3) the difficulties of locking down systems, whilst still leaving the same systems in a state where useful work can be done by normal users. Yes this applies to any OS ! No system is totally secure. Not even one that is switched off. I still have a hammer available at all times :-).
4) the difficulties of maintaining systems, particularly core servers in a 24/7 operation that can rarely be taken offline without causing disruption of some kind. Suddenly it's bye-bye bank holidays, etc.
5) the technical side is great - continual evolution ensures no stalemate. However you are just an employee number, and a resource. One that rarely gets noticed at that. Hence the BOFH in us all.
I don't have a tank top, am clean shaven, and can't stand wearing sandals. However, I have worked alongside some of the guys who do attire themselves with these items. Every single one of them was first class, experienced, intelligent and hugely capable. I am fortunate to have worked with them. I have also worked with other good people who do not fit the above clothing description, but again feel fortunate to have done so as they were very capable too. Who cares what people look like/wear if they're good at what they do, and are decent people to boot ?
although I'd agree there is much writing to be done, the same applies to the alleged/anticipated/evaporated applications of NPfIT written for Windows.
The way Windows was sold to the NHS was far more like Bill sitting on a sofa with Tony, for a rather short time and agreeing to do it. None of the software was written by then, and well, how much of it is written now?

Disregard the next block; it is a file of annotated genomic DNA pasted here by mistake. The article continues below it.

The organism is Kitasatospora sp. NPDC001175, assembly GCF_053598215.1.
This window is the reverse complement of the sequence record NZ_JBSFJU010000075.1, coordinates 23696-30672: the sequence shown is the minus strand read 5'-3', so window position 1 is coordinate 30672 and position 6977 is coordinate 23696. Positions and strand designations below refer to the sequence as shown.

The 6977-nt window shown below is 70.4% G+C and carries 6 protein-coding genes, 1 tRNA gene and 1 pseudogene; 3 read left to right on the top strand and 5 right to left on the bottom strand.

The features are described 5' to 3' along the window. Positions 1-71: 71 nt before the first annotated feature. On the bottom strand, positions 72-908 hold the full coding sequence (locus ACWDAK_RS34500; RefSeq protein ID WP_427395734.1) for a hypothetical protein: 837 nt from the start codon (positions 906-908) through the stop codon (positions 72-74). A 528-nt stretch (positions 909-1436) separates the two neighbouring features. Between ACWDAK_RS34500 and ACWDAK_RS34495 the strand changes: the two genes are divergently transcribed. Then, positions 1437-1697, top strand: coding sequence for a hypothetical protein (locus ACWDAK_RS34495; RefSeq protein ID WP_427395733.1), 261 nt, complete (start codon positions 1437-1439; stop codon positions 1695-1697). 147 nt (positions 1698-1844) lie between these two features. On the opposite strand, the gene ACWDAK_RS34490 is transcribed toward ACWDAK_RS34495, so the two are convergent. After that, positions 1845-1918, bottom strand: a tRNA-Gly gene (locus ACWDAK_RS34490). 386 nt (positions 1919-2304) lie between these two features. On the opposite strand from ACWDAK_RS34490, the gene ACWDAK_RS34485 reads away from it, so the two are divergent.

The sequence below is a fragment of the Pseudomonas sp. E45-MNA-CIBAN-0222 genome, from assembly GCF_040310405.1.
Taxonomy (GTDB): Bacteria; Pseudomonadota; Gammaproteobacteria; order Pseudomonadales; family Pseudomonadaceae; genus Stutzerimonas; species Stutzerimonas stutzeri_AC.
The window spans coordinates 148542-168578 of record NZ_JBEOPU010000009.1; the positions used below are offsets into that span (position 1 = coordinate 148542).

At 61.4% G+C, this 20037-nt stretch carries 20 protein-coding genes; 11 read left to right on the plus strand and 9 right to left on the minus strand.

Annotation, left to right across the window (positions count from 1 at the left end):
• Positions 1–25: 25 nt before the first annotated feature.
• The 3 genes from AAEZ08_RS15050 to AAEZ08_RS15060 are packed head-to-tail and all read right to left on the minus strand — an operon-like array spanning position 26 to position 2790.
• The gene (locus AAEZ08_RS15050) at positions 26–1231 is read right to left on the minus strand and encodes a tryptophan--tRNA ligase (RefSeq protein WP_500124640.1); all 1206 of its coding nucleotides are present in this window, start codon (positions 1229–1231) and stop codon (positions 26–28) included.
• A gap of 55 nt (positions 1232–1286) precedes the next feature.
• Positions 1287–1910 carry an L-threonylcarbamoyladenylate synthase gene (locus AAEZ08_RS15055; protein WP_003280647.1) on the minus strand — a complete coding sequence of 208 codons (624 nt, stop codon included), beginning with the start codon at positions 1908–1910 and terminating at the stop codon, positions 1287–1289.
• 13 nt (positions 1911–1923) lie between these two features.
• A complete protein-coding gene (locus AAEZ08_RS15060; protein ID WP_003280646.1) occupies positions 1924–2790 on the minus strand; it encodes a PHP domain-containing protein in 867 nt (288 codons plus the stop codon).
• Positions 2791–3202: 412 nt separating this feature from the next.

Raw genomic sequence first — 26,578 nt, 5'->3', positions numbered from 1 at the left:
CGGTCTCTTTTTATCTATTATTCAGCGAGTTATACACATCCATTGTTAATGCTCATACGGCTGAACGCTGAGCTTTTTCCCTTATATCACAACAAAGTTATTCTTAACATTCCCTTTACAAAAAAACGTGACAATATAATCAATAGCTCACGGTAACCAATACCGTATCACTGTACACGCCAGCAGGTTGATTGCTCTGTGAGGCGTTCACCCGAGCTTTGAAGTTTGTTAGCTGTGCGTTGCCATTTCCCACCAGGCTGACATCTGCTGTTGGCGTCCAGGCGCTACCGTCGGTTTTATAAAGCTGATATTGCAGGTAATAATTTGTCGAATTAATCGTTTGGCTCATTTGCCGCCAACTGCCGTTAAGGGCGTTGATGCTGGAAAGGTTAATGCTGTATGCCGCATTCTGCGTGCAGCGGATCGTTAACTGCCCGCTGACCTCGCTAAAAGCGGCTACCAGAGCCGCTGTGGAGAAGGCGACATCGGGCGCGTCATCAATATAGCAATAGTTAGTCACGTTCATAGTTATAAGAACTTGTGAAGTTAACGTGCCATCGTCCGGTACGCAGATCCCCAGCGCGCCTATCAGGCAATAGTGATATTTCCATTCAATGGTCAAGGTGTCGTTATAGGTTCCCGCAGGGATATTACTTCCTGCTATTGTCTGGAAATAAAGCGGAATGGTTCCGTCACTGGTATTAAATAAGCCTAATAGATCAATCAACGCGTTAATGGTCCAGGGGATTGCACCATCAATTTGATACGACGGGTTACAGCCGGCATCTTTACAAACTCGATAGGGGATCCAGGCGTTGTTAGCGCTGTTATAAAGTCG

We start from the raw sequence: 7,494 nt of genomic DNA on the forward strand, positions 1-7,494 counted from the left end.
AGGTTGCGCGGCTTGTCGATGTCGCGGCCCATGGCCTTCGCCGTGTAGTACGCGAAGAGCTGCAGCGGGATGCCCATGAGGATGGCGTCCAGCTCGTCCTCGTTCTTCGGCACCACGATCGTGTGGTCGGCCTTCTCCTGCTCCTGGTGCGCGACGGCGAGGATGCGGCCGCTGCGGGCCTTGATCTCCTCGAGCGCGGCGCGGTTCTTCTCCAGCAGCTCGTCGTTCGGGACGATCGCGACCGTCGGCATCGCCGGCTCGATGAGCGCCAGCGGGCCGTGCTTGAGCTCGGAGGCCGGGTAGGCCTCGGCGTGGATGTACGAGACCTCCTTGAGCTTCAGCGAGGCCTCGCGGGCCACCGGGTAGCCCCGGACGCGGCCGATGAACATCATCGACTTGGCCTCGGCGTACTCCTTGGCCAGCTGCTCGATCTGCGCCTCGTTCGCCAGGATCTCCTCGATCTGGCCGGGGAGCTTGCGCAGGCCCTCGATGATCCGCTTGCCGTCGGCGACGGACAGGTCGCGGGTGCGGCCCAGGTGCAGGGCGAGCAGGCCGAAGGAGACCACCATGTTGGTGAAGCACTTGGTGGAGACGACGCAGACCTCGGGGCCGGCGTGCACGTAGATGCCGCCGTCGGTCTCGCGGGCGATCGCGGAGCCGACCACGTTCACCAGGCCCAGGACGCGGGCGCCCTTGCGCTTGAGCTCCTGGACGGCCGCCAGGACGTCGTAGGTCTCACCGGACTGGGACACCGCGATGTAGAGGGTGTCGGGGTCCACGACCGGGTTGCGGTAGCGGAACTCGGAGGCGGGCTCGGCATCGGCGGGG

The NHS has a record of doing things wrong first, then scrapping it and redoing it. The X.400 email system was a case in point. relay.nhs.uk though has been running a parallel service of Exim on a commercial Unix for many years. It is only the rollout and enforcement of Exchange Server as a replacement for whatever the replacement for the Exchange X.400 stuff was that is likely to kill it off.
My coat? The one with an iPhone in one pocket and a penguin in the other.
As someone who used to work for a large IT Contractor to the NHS, I can confirm that NHS Networks are not directly connected to the Internet as assumed here...
The computers that the IT Firm I worked for were connected to the internet. And they connected to a network, that connected to a network, that connected to the hospital's network... Theoretically all 'firewalled' of course...
And the IT Contractor I worked for had a internal policy of indefinitely postponing security updates on all OSs because they didn't have the staff to do testing, and most of what we sold as an "IT Solution" was cobbled together and had a tendency to fall over if something changed. Like the cluster of NT boxes at one hospital which were in such a poor state that they were set to automatically reboot every fifteen minutes because otherwise they'd lock up.
Combined with the unofficial policy that 'permanently fixing a problem would cost us billable support hours we get from a temporary repair', and I can see exactly why things like the above story happen.
When I worked in the NHS, the only 'general-purpose' computing equipment (as opposed to monitors etc with embedded chippery) permitted in the operating theatres was special 'hardened and certified' kit (think it was running some kind of Citrix) approved by US and UK medical device agencies, and we were told CATEGORICALLY (I worked in IT) that no way would we ever get any of our standard Windows or *nix kit in there that was deployed elsewhere in the Trust. What donkey changed that policy?